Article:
“The dark days are well and truly gone,” she said.
“I really see the world in color as opposed to gray or black and white. Everything is so much brighter.”
Ms Shoring turned to A Gender Agenda — a community organization that supports the intersex, transgender and gender diverse community — for help navigating the health system after she came out.
She is now the organisation’s operations manager and is reminded daily of how the system is failing trans children.
She describes the wait times to see Canberra’s only paediatric endocrinologist as “horrifying” and said the mental health support that’s available is grossly insufficient.
And that’s in the private sector.
In the ACT’s public system, there isn’t a single paediatric psychiatrist available to treat patients who are under-18.
The Scoping Study acknowledges the ideal response would be to simply employ an additional pediatric endocrinologist and psychiatrist but states that: “those specialists would need to be suitably trained and have a sympathetic attitude towards treating transgender patients.”
It also adds that Australia is currently facing a shortage of both.
Mental health support is essential, according to Nick.
He admits he was lucky finding his therapist after coming out — cost wasn’t a barrier and therapists weren’t as inundated then as they are now.
“If I hadn’t gotten that, sorry to say it but I would be dead,” he said.
“It’s so important. It’s everything.”
A spokeswoman for Canberra Health Services says its executive director of Women, Youth and Children, Susan Freiberg, is leading a new program of work to design of a new model of care, which will better address the needs of transgender patients and their families.
“The new model of care will provide multi-disciplinary treatment,” the spokeswoman said in a statement.
“It will provide patients and their families with holistic support from specialist allied health, nursing and mental health team members in addition to medical specialists.”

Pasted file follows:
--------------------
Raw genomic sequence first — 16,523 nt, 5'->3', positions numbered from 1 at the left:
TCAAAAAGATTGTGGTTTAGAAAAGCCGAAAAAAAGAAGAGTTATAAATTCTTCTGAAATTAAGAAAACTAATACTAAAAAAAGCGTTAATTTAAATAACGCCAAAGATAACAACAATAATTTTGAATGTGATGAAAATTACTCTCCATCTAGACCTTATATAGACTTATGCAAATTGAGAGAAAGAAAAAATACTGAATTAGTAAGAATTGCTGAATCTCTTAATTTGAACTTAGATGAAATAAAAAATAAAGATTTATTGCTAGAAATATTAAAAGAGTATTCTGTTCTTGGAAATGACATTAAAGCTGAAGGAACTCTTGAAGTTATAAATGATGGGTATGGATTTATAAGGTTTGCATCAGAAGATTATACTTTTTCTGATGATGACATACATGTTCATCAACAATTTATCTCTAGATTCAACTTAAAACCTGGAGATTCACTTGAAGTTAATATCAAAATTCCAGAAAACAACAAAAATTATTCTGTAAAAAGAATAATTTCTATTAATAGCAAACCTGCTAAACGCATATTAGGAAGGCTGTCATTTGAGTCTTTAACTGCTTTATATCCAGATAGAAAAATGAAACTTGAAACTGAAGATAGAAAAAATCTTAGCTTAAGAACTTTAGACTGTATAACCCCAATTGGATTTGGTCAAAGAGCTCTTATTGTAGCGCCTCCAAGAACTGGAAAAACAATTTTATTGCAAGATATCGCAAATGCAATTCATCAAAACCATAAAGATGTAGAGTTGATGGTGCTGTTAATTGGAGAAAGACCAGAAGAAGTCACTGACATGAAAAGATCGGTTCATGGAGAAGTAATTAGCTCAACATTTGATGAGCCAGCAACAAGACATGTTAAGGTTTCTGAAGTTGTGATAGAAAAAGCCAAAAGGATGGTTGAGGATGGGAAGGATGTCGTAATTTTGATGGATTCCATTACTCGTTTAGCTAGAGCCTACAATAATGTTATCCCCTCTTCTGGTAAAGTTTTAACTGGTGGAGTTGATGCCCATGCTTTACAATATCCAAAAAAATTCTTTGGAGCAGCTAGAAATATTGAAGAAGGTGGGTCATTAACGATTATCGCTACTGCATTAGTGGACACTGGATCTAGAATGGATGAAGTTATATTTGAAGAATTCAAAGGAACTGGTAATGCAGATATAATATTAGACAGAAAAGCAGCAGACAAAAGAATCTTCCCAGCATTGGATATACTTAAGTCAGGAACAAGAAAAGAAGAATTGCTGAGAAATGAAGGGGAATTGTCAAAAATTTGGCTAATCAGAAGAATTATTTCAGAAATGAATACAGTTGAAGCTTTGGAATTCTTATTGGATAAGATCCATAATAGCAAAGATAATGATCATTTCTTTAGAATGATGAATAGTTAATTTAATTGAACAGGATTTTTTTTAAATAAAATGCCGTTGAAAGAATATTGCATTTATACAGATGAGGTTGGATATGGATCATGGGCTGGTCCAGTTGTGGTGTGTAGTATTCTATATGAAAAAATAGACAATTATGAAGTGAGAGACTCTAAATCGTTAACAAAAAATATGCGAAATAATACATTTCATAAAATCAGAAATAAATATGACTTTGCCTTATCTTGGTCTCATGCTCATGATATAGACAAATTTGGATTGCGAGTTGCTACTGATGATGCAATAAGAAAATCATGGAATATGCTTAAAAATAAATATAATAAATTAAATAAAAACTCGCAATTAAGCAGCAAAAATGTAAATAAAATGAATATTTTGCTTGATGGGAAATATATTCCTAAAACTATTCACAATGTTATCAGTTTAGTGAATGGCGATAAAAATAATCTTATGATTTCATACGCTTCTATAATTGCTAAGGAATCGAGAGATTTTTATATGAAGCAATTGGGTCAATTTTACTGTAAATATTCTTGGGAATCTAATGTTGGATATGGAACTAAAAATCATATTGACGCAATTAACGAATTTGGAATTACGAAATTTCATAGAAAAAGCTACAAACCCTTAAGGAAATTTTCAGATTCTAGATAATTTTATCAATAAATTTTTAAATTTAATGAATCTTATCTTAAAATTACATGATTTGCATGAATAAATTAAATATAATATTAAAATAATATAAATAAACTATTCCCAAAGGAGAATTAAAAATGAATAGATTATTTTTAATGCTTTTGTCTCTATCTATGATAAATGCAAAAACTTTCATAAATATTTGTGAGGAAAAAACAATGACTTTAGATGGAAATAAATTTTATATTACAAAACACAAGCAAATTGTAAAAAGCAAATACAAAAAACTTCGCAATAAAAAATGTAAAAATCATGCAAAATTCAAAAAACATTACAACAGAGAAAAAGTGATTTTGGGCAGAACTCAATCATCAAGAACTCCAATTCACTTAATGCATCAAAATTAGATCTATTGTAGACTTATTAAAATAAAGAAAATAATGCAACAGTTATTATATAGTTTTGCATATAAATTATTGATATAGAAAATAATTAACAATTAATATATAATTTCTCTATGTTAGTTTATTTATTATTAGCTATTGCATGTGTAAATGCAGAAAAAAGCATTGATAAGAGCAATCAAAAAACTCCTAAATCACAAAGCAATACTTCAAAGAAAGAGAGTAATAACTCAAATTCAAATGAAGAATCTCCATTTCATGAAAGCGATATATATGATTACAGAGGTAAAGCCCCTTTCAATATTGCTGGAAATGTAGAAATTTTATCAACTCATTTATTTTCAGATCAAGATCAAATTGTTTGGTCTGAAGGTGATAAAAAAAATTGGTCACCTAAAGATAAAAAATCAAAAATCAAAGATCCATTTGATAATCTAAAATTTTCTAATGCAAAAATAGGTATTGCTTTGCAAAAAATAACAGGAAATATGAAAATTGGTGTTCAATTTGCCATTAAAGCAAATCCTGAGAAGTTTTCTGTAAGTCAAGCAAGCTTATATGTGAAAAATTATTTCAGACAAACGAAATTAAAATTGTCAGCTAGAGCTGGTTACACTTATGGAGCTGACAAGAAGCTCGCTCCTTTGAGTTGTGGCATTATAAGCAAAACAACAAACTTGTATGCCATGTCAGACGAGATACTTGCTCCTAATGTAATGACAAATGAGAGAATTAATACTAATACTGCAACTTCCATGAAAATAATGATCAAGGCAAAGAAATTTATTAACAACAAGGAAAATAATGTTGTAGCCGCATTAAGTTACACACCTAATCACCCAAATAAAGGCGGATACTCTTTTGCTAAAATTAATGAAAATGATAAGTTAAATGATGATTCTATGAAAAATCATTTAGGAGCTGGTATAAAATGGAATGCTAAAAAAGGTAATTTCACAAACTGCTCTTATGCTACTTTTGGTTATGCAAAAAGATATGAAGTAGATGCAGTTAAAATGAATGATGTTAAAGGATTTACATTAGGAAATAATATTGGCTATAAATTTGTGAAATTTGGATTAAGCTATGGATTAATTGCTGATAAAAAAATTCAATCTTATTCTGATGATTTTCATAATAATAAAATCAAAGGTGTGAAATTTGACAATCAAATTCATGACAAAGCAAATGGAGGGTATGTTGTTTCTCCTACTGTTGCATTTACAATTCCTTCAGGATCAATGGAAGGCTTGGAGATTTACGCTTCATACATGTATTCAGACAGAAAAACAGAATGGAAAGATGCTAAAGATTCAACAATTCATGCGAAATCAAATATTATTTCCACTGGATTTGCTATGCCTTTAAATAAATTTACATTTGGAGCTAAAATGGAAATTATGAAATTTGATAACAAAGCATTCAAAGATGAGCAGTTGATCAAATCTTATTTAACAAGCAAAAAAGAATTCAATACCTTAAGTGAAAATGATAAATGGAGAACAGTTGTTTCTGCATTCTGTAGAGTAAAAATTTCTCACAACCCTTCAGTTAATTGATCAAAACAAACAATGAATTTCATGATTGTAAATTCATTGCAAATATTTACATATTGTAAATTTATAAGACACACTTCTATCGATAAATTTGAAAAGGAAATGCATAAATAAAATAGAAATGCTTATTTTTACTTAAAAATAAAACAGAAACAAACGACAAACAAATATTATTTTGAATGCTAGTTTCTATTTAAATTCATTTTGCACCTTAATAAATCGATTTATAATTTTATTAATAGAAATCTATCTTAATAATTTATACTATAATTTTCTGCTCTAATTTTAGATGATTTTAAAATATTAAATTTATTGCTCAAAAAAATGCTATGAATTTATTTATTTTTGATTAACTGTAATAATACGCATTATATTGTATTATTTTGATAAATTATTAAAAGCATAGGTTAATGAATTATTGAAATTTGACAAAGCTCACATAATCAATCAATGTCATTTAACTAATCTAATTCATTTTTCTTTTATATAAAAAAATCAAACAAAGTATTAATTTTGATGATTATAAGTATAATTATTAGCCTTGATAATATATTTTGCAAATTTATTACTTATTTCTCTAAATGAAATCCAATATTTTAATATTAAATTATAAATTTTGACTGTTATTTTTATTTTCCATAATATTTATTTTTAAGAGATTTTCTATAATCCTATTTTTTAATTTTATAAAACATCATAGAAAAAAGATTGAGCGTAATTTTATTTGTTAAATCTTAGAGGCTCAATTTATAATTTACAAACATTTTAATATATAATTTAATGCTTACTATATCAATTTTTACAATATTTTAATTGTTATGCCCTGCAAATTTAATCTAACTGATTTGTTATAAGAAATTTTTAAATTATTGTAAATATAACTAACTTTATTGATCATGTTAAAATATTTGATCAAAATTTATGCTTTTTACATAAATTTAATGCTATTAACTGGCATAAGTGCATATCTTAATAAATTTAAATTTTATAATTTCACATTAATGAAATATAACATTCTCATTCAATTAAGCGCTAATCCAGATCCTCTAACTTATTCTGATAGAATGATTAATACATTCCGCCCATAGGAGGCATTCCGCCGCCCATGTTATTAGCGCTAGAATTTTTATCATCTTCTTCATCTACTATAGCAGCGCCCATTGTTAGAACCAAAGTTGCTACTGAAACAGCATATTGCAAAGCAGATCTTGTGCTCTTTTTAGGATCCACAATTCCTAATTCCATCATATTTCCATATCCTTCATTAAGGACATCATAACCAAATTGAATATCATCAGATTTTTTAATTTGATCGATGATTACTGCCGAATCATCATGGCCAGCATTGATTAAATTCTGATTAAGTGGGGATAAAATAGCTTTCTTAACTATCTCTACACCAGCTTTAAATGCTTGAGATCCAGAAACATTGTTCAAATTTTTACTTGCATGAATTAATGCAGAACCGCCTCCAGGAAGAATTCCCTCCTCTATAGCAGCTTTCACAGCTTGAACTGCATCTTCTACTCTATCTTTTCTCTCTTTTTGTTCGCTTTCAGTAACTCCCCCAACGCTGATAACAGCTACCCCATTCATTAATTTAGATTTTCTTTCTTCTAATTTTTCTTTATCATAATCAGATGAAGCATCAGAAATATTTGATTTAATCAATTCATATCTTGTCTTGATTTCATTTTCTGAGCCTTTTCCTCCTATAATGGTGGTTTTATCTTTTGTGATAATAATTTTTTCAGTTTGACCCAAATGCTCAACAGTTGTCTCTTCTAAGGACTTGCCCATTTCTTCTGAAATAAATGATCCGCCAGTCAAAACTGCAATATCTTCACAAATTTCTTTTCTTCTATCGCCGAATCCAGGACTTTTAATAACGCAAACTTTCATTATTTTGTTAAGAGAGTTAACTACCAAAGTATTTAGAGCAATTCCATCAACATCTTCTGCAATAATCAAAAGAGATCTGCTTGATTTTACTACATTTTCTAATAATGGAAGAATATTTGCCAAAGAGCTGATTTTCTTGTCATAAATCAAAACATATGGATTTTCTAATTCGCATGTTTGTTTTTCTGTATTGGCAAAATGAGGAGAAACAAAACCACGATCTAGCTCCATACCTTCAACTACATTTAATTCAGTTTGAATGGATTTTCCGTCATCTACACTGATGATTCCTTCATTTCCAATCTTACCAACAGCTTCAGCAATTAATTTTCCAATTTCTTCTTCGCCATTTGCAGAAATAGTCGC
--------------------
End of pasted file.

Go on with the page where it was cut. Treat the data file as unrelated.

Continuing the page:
The new model of care is expected to be implemented next financial year.
Community hub needed to connect services
What advocates say the community needs is a gender hub — a centralized point that connects all the necessary services.
“It would be huge,” Ms Shoring said.
“It would give people a clear pathway in.”
Ms Cunneen echoed a similar sentiment.
“Parents need a hub — they need a point they can go to where there’s good mental health care and information, medical advice and medical treatment.
“They basically need all the professionals to coordinate that for them.”
That’s what the Gender Service at the Royal Children’s Hospital in Melbourne has been offering to transgender Victorians since 2003.
When it first opened, the service was receiving one referral every two years.
Last year, 821 young transgender patients were referred to the service.
“Victoria has been extremely fortunate with our state government that they’ve supported us not just with resources in terms of funding, but they’ve also invested in creating the systems across primary and secondary care so that we can meet this demand,” the service’s director, Associate Professor Michelle Telfer, said.
“Victoria really has pushed forward in leading the country on provision of this multi-disciplinary collaborative care and what we’re seeing is that it’s producing great outcomes.
Associate Professor Telfer is confident the model could be replicated in the ACT.
“The system is not sustainable with individuals working separately — the system requires coordination,” she said.
“But you can’t do it without state government support — that is an absolute.”
The Scoping Study highlights that the ACT is “the only jurisdiction not to have a comprehensive gender-focused health service available either in private practice or through a publicly-funded gender clinic”.
It states that having one is a high priority but concedes “such a service may only be achieved over a number of years”.
The transgender community has waited long enough, Dr Soo said.
“If we are to live up to our moniker of the Capital of Equality, more needs to be done now.”